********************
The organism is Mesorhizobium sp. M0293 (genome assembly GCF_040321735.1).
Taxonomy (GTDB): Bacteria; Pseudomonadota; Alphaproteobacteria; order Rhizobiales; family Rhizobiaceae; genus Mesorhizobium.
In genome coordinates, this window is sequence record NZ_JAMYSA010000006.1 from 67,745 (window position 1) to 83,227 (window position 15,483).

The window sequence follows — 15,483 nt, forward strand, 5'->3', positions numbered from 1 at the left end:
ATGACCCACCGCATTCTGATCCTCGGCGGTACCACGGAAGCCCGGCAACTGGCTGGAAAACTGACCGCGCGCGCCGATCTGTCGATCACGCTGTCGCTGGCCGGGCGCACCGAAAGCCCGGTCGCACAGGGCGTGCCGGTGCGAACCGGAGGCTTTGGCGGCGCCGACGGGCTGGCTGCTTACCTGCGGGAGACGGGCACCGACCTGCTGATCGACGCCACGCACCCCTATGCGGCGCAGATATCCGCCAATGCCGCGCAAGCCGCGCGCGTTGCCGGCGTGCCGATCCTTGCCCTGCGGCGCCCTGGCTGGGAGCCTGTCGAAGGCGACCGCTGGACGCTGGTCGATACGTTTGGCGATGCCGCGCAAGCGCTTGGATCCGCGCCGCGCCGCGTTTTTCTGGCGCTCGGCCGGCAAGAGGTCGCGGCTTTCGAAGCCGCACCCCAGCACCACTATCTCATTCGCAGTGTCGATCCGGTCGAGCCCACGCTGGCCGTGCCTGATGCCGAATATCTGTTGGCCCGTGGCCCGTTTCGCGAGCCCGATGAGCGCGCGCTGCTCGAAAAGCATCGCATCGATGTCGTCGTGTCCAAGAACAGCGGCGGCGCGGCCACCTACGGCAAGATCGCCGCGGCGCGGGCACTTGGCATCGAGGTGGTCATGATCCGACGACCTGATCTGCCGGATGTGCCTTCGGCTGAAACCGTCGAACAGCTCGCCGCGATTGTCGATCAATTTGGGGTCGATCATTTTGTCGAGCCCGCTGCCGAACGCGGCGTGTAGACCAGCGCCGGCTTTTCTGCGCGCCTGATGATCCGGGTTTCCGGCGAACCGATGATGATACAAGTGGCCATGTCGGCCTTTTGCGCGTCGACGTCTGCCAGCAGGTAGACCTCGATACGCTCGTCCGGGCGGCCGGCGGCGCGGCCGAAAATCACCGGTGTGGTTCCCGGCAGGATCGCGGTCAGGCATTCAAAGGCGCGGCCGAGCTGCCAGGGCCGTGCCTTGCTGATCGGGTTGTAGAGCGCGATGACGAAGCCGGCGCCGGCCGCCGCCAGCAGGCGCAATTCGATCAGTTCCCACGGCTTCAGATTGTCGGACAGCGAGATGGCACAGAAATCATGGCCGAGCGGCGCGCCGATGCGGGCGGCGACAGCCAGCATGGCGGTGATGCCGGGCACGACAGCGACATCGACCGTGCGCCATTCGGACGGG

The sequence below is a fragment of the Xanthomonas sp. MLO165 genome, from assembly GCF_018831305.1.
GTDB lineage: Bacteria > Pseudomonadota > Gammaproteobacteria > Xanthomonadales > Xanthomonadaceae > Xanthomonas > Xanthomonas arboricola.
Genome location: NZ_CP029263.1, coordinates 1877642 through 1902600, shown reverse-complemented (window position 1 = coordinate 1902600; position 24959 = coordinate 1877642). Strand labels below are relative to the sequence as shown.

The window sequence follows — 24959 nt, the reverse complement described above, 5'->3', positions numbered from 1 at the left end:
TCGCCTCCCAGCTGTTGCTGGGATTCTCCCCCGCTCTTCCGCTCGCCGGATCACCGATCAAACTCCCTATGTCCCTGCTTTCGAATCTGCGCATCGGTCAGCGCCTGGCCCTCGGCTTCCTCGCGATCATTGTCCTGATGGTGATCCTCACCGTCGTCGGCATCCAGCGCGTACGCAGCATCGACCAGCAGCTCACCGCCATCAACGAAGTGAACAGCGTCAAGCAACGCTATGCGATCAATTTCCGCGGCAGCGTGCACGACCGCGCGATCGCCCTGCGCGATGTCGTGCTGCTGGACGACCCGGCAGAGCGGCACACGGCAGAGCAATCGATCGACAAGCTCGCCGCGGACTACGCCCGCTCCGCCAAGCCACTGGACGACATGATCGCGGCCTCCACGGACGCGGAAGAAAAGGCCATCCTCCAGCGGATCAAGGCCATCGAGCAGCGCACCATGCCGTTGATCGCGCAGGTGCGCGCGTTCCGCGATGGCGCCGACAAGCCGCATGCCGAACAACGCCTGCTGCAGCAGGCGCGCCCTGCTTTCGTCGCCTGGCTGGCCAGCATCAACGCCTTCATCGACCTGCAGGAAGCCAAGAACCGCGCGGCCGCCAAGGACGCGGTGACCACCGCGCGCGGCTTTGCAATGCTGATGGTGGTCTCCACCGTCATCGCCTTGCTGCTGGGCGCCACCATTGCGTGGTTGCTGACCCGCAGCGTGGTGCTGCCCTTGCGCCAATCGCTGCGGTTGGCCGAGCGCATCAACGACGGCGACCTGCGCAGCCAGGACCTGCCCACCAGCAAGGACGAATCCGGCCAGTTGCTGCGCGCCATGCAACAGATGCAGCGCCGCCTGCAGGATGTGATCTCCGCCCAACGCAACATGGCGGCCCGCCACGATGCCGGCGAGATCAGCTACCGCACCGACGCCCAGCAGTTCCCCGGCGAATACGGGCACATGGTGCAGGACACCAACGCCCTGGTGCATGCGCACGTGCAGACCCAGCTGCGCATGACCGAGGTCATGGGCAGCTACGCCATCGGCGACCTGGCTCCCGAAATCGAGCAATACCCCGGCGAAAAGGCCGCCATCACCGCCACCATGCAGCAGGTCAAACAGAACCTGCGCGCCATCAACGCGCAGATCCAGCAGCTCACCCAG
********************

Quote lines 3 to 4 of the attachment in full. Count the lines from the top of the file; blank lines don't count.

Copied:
In genome coordinates, this window is sequence record NZ_JAMYSA010000006.1 from 67,745 (window position 1) to 83,227 (window position 15,483).

The window sequence follows — 15,483 nt, forward strand, 5'->3', positions numbered from 1 at the left end: